Quebec Hasidic Jewish community quarantined after COVID-19 outbreak, group's leader asks police to help enforce lockdown

COVID-19 3 (CTV News)

A community of 4,000 Hasidic Jews in the Laurentians in Quebec who were quarantined by public health officials because of an outbreak of COVID-19 asked authorities on Sunday for help to enforce the measure.

The Laurentian public health department said community leaders have “worked really well” in enforcing a 14-day confinement order for the Tosh de Boisbriand Jewish community.

Community leaders said around 100 tests have been conducted, with more than 40 per cent coming up positive for the virus.

“This result is quite significant and requires urgent intervention,” they wrote in a statement.

In the statement they said schools and places of worship were closed as soon as the Quebec government recommended it.

On Monday, officials said there's a checkpoint at one entrance of the community and a barricade at another, to restrict movements to essential services only, similar to those in other communities. The checkpoint is being controlled by community members, who are encouraged to reach out to nearby police if they need assistance.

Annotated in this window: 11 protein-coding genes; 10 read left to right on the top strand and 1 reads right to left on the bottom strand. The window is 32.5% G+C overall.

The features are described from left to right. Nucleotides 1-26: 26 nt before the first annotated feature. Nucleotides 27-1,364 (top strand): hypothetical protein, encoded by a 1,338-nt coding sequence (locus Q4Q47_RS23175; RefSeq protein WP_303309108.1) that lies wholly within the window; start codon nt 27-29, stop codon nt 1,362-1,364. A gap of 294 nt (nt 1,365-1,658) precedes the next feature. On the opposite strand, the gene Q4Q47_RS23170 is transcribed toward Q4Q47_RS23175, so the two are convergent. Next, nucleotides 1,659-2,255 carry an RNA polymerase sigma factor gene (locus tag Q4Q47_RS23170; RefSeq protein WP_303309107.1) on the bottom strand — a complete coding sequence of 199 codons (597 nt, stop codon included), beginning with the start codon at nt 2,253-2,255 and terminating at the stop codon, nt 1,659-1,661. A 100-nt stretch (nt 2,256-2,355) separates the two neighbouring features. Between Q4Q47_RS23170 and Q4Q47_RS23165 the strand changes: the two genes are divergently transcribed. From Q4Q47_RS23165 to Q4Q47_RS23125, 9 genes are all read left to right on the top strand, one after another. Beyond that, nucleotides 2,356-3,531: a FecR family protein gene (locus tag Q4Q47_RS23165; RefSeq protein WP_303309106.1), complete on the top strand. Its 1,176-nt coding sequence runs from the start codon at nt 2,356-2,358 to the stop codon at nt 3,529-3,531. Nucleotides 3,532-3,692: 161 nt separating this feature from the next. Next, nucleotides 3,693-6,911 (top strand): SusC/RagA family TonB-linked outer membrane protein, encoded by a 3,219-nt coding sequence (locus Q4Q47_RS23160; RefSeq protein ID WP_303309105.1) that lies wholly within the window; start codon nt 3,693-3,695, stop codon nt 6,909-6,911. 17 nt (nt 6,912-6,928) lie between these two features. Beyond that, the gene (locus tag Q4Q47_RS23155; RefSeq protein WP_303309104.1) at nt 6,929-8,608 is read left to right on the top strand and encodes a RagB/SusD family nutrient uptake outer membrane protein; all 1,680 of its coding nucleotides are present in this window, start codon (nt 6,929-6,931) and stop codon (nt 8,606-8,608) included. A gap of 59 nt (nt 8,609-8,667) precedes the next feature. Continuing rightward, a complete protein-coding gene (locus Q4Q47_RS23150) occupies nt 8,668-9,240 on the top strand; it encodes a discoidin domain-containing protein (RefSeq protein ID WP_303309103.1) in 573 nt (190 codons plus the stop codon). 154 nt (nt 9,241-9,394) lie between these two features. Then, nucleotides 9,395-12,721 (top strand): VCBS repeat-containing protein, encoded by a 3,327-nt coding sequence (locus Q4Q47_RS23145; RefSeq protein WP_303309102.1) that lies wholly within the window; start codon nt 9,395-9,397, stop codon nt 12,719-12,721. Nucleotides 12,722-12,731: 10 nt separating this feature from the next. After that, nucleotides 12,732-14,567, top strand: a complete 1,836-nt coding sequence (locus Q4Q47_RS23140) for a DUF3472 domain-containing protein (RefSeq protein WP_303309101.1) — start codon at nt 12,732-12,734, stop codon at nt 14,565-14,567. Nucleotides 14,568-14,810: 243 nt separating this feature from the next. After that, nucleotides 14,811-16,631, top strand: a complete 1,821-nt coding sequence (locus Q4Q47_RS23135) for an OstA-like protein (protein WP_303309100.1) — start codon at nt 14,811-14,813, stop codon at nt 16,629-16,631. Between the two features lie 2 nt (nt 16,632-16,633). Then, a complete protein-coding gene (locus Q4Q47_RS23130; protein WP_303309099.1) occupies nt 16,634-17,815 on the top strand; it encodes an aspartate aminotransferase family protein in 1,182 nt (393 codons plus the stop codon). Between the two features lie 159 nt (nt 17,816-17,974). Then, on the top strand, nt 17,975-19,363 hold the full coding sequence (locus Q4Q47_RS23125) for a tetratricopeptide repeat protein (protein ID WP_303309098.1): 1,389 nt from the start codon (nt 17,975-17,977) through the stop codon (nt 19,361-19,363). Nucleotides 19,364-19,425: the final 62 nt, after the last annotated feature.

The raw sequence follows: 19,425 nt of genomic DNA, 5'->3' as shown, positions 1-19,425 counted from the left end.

Officials said they want to intervene in the most respectful way possible, factoring the community's beliefs into their decisions.

Quebec's public health director Dr. Horacio Arruda commented on the quarantine during the daily news briefing.

"We're doing that as we will do anywhere in Quebec or any place, we will do that, not based on religion, or anything, (but) based on the risk people there that have been affected. There is a risk of transmission in this community. And we want to make sure that we can give them good treatments, and make sure that we lower the transmissibility inside of the community, and make sure that this situation goes away," he said. 

In the past, communication between officials and the community, who speak Yiddish, has proved difficult, said Dr. Eric Goyer, the director of public health for the Laurentians. Lately, it's been much better.

"In the last few years, we’re able to send recommendations in English, they translate them in Yiddish,” he said. “They have a lot of publications in Yiddish about coronavirus.” 

According to officials, community members have been following government guidelines closely. 

This report by The Canadian Press was first published March 30, 2020. With files from CTV Montreal's Katelyn Thomas. 

SIGN UP NOW

Stay up-to-date and in-the-know by subscribing to one of our newsletters